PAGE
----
Medical work in Gaza
“…at least in prison you know when you will be set free”
Von Abdal Hadi AbuKhousa
On the evening of 27th February the main Gaza office of Oxfam partner, the Palestinian Medical Relief Society (PMRS) and an equipped mobile clinic were severely damaged in an Israeli air strike targeting the neighbouring Ministry of the Interior. PMRS’ stock of prescription drugs, its generator and vital medical equipment were destroyed along with the mobile clinic by the strength of the blast of the explosion. The difficult work of a medical NGO in a conflict region.
The attack came at a time when PMRS has never been busier. Since Hamas’ takeover in June 2007, Gaza has been subject to a tighter blockade by Israel than ever, severely limiting the amount of people and goods coming and going from the territory. International donors have also cut funding to Hamas-run institutions, including the Ministry of Health. This has made specialist medical treatment and supplies particularly hard to come by, especially for those unable to afford private clinics. It’s to meet this gap that the organisation has stepped in.
Filling a gap
PMRS is one of the largest health NGOs in the occupied Palestinian territories. Last year it provided support to around 130’000 people in the Gaza Strip through its mobile clinics, pharmacies and medical supply centres. And in recent months the number of people seeking its help has soared. In its clinic in Abu Tueimeh village, 300% more people have been seeking PMRS medical services in the past month because the governmental clinics in villages nearby were temporarily not functioning and continue to have insufficient doctors and medication.
Before the blockade, PMRS supported around 45 chronic disease patients a month. But with the decline of governmental services for chronic disease patients, that number has now risen to nearly 500. “The three main chronic diseases we help treat are hypertension, diabetes and heart and vascular diseases though we also provide support in many other areas,” Dr. Aed Yaghi from PMRS explains. “Since Hamas’ takeover, there’s less medication available from the Ministry of Health or the military medical services. Chronic disease patients are particularly affected by this.”
“Moreover, fewer and fewer ordinary Gazans are able to afford the cost of medical tests and prescription medicines,” Aed Yaghi continues. “There are high rates of unemployment so people have less money. But the cheap governmental clinics aren’t functioning properly. At a private clinic you have to pay around 40 shekels (around £5.70) for a prescription. At PMRS we only charge four shekels (57 pence). And that’s only if people can afford it. We charge nothing if they don’t have enough money to pay.”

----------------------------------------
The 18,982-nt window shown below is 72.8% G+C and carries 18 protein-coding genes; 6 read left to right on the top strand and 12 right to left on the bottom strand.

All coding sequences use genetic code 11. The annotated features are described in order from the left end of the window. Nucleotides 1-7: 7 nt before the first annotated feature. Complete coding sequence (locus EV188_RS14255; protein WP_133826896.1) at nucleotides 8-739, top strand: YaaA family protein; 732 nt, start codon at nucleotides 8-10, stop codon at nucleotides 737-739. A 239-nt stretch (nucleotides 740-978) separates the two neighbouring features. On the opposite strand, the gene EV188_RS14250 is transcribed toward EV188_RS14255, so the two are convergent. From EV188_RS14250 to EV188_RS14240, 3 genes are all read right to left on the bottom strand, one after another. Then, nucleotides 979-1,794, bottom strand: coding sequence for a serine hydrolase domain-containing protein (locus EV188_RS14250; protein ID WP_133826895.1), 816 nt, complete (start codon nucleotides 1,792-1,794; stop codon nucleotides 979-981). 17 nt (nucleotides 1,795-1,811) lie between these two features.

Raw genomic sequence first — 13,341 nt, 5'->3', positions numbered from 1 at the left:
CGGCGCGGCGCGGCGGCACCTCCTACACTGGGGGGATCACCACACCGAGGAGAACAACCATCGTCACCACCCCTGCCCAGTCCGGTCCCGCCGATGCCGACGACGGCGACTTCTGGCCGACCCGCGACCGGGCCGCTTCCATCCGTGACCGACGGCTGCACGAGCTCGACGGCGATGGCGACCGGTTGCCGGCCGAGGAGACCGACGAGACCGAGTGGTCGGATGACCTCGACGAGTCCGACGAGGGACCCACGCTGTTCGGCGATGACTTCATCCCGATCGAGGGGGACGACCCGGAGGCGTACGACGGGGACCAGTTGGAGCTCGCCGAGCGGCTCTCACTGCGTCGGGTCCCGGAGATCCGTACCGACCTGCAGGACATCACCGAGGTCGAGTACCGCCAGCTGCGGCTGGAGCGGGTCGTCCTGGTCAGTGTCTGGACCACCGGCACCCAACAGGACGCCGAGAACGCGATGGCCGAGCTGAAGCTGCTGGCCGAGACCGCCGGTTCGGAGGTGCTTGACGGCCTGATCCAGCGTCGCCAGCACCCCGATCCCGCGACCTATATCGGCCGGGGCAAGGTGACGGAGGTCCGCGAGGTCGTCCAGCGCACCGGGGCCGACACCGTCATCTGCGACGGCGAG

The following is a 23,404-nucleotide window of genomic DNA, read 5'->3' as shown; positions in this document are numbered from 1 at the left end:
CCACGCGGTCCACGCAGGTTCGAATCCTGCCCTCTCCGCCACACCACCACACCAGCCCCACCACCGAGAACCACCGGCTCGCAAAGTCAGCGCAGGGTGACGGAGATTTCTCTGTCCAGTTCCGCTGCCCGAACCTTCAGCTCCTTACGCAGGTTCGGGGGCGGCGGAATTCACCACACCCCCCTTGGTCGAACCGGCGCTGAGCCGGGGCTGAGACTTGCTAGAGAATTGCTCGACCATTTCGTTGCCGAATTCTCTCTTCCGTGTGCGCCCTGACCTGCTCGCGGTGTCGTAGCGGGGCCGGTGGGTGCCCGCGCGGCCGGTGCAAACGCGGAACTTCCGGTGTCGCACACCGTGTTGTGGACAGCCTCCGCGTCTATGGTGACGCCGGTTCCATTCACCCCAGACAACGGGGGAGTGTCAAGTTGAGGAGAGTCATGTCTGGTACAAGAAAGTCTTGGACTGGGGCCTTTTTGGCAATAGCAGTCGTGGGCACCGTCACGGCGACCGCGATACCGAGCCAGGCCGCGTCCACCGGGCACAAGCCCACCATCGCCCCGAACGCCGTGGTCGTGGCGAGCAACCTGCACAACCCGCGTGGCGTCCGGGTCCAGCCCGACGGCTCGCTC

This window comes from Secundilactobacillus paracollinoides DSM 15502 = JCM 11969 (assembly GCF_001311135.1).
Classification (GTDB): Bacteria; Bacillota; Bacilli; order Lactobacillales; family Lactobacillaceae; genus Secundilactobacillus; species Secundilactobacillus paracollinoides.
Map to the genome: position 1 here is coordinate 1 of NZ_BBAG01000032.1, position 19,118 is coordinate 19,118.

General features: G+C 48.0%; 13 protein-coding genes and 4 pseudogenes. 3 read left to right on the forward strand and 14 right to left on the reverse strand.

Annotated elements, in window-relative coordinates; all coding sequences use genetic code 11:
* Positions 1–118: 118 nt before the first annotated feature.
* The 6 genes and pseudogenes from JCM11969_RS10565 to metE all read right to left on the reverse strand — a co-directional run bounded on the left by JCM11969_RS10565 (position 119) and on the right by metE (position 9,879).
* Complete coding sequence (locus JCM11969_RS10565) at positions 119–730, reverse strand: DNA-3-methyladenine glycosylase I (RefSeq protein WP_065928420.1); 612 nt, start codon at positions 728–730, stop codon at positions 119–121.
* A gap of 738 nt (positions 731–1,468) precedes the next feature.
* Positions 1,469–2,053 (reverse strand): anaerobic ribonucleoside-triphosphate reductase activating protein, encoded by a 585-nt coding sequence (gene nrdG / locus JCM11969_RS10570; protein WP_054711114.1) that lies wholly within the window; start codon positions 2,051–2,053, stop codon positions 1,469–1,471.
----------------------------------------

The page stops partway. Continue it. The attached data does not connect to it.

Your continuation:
Building back better
PRMS’ staff didn’t waste any time in searching for a new base after their office was hit in the air strike. “We didn’t want to leave the office without fixing up the worst of the damage, so the staff split up, with half of us clearing up the building, and the other half looking for somewhere else to work from,” Aed explains.
“We know from experience that once a governmental building has been targeted in an air strike it’s likely it will be targeted again,” Aed states. “Our main priority was to find a new office somewhere that was safe, not near any governmental buildings that might be targeted in the future.”
Staff began working from home using their mobile phones and private internet connections to source supplies and to begin the hunt for a new place to work. Just three days after the bombing, PMRS had found new buildings to house its main offices and medical clinic. They plan to have these up and running within a month.
Despite the higher rent it has to pay for its new offices and the difficulties it faces in restarting its work, PMRS remains determined to get back on its feet and continue supporting those most in need. There are already plans to have a new mobile clinic up and running by the start of April. With the scarcity of vehicles for sale in Gaza because of the closure, there is even talk of converting an old car into a new clinic to help reach more people.
“We are living in difficult circumstances,” Aed tells us. “We really hope talks of a ceasefire will become official. Life here is worse than a prison, because at least in prison you know when you will be set free. We don’t know when Gaza will be open again. We don’t feel that we are free.”